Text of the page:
How to take a great fall photo: 8+ tips you should know

Oct 09, 2013
Photographers Dudley and Miller dish the tips that will make your fall photos pop.

Everyone loves dazzling fall photos. They capture the vibrant hues, golden light and fleeting beauty of the season. Expert photographers Byron Dudley and Gary Miller share 10+ tips that will help you take your own fab fall photo!

Some of their favorite spots: aspens at Indian Ford Meadow Preserve, cottonwood colors at Camp Polk Meadow, groves of aspen at Black Butte Ranch, reflections and foliage at Suttle Lake, and vine maples at the Metolius River.

  1. Take photos at times of day when your shadow is longer than you. “Use the wonderful light of the golden hours before sunset and after dawn whenever possible on sunny days,” says Miller.
  2. Use the weather to your advantage, says Miller: On bright days, avoid shooting mid-day when the light is the harshest. Instead, opt for twilight or dusk. Cloudy days produce even lighting without harsh shadows.  Miller loves rainy days: “Rain and moisture make natures colors come to life in a new way. Although I will actually shoot protected in a light drizzle, especially close-up shots, the moment the rain stops can be truly magic especially if sun, dark clouds and rainbows start mixing together. Fantastic light can happen. Be ready to go.” Moving, mixed clouds add character and interest in the background. They’re great for wider landscape shots.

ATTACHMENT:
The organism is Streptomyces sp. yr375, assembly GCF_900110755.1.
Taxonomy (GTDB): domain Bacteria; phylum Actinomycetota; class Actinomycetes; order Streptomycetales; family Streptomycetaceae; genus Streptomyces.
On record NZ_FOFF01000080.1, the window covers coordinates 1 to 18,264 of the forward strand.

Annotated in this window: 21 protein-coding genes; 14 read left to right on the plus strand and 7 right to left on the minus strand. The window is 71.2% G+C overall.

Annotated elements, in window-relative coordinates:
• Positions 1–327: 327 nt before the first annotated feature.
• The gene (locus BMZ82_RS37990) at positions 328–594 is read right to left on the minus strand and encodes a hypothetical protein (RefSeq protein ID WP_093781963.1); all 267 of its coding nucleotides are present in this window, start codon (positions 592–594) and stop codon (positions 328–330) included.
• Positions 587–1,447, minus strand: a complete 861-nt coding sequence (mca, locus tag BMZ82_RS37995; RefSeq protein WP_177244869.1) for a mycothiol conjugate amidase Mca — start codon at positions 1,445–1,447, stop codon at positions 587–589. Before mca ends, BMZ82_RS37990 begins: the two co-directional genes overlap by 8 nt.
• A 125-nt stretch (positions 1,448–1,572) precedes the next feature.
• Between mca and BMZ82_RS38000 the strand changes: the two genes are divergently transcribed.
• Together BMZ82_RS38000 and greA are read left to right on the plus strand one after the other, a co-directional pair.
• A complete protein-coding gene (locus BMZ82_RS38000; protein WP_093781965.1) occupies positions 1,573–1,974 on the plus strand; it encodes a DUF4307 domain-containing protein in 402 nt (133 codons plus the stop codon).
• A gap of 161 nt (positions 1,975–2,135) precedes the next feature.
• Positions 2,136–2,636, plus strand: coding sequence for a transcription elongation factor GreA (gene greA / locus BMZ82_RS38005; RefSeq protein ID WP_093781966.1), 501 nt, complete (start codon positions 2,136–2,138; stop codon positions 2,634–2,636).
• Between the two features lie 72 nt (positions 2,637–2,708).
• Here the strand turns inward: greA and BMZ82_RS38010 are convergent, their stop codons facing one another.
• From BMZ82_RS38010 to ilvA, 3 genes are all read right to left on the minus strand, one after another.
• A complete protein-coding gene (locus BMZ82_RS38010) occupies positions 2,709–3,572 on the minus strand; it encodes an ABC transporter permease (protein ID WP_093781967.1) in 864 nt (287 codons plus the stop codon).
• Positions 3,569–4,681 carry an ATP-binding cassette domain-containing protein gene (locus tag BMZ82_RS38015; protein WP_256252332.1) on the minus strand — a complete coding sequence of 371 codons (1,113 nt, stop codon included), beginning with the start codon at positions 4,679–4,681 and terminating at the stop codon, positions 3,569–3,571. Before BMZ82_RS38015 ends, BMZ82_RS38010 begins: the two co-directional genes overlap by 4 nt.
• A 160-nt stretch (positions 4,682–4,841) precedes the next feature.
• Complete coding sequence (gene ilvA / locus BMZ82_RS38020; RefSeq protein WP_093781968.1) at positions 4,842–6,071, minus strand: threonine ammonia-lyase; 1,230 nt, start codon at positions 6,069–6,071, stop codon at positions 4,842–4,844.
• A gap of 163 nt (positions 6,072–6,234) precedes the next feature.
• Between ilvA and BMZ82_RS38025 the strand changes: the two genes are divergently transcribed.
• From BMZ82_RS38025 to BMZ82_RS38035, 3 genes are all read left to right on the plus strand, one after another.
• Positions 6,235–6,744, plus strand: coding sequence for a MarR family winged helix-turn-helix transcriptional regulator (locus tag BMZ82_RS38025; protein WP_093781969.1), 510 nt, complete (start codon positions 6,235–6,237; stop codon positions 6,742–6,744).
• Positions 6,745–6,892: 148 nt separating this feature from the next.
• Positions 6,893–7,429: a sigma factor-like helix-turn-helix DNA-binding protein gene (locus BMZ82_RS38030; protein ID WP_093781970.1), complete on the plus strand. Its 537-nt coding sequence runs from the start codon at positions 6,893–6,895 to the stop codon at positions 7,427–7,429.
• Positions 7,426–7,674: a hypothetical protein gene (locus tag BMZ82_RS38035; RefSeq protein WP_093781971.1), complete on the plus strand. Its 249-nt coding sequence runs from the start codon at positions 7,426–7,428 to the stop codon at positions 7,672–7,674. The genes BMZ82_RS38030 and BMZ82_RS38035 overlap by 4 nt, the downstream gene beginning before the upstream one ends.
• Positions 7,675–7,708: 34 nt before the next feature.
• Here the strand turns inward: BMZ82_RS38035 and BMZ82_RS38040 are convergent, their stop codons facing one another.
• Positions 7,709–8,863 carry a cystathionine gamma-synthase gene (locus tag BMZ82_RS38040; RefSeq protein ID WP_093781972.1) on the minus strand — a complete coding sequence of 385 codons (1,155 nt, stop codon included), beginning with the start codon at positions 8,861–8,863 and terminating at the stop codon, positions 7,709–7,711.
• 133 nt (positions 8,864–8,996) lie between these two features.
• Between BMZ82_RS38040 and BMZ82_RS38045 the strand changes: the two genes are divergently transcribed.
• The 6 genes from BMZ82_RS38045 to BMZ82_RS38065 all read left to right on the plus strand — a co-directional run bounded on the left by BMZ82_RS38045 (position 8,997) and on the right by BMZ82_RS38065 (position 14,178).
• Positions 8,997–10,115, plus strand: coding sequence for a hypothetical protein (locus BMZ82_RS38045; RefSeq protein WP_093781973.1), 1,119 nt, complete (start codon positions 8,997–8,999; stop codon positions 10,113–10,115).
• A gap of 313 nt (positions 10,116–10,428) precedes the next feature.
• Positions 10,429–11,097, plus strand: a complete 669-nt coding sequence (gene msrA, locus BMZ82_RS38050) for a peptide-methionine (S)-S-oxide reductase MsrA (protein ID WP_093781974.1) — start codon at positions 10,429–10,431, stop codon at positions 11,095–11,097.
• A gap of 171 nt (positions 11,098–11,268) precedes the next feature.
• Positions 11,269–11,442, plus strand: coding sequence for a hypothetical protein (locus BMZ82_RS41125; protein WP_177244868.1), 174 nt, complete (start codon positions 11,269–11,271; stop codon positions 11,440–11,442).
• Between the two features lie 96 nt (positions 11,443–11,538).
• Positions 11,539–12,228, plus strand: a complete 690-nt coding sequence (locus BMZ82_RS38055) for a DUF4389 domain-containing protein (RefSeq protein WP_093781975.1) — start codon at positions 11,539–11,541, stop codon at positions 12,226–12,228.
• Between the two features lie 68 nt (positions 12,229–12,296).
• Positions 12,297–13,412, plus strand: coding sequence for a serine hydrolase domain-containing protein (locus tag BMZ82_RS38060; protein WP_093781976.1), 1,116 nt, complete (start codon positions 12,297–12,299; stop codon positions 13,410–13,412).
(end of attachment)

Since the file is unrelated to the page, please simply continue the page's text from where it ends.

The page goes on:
3. Think visually. According to Dudley, “most fine photographs appear first in the mind’s eye of the photographer.”
  4. Learn to see a potential photograph both horizontally and vertically, says Dudley. Experiment and shoot shots in different ways and a variety of angles. Try something new.
  5. Plan ahead. “Good photographs are not made by accident,” says Dudley. Scout spots and take mental notes of when the leaves begin to change at certain locations.
  6. Shoot aspens and fall leaves against blue skies. “Generally keep the sun behind you for the color to really pop,” says Miller. But beware of slow shutter speeds, especially in low light or wind—leaves are often moving objects.
  7. Use a tripod—the one that is in the back of your closet. “With the help of a tripod your photos will turn out crisp—even with longer exposure times,” advises Miller.
  8. Shoot the hues, shoot the huge, shoot the humble, says Miller. “Open your eyes to everything around you big and small—there is great beauty in simplicity.” Fall close-ups make great photos.